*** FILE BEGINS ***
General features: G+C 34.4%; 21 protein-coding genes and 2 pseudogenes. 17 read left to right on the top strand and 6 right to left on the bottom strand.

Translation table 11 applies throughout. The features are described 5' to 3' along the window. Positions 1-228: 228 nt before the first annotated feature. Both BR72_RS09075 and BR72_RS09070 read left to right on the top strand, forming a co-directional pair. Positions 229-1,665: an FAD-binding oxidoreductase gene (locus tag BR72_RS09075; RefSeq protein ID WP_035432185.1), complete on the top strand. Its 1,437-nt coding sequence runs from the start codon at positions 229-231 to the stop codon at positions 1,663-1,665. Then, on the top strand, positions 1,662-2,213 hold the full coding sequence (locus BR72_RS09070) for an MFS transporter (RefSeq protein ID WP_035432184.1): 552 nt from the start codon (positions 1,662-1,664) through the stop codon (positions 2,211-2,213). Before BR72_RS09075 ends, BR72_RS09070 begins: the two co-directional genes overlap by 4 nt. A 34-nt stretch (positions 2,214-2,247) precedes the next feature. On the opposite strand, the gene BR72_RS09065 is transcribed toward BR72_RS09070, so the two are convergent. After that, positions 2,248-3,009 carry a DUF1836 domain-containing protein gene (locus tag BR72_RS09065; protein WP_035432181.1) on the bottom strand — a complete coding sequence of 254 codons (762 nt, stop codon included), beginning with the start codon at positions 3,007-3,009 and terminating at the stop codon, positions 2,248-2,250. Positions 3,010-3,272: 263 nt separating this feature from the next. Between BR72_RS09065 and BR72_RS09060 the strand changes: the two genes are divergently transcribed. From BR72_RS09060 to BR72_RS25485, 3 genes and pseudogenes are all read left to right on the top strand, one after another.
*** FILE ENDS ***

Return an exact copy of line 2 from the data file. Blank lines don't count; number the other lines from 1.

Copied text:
Translation table 11 applies throughout. The features are described 5' to 3' along the window. Positions 1-228: 228 nt before the first annotated feature. Both BR72_RS09075 and BR72_RS09070 read left to right on the top strand, forming a co-directional pair. Positions 229-1,665: an FAD-binding oxidoreductase gene (locus tag BR72_RS09075; RefSeq protein ID WP_035432185.1), complete on the top strand. Its 1,437-nt coding sequence runs from the start codon at positions 229-231 to the stop codon at positions 1,663-1,665. Then, on the top strand, positions 1,662-2,213 hold the full coding sequence (locus BR72_RS09070) for an MFS transporter (RefSeq protein ID WP_035432184.1): 552 nt from the start codon (positions 1,662-1,664) through the stop codon (positions 2,211-2,213). Before BR72_RS09075 ends, BR72_RS09070 begins: the two co-directional genes overlap by 4 nt. A 34-nt stretch (positions 2,214-2,247) precedes the next feature. On the opposite strand, the gene BR72_RS09065 is transcribed toward BR72_RS09070, so the two are convergent. After that, positions 2,248-3,009 carry a DUF1836 domain-containing protein gene (locus tag BR72_RS09065; protein WP_035432181.1) on the bottom strand — a complete coding sequence of 254 codons (762 nt, stop codon included), beginning with the start codon at positions 3,007-3,009 and terminating at the stop codon, positions 2,248-2,250. Positions 3,010-3,272: 263 nt separating this feature from the next. Between BR72_RS09065 and BR72_RS09060 the strand changes: the two genes are divergently transcribed. From BR72_RS09060 to BR72_RS25485, 3 genes and pseudogenes are all read left to right on the top strand, one after another.